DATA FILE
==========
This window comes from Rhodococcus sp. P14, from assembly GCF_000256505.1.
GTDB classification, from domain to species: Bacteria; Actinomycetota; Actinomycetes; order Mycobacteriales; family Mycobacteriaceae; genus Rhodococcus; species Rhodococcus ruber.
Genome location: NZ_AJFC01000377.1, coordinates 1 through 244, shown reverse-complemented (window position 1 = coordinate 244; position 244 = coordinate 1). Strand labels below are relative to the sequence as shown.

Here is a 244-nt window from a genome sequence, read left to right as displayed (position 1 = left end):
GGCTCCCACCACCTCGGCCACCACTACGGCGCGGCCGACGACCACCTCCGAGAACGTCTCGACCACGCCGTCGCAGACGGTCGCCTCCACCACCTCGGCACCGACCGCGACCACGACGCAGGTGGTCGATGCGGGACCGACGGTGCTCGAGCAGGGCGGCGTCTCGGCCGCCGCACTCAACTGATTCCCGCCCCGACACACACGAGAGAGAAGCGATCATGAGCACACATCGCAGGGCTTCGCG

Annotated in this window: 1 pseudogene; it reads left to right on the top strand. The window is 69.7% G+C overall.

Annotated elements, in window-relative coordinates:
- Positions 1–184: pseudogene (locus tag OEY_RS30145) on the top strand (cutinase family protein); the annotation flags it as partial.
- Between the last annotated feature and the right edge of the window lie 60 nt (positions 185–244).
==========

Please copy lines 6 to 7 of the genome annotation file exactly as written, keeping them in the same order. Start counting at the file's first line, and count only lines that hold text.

Annotated in this window: 1 pseudogene; it reads left to right on the top strand. The window is 69.7% G+C overall.

Annotated elements, in window-relative coordinates: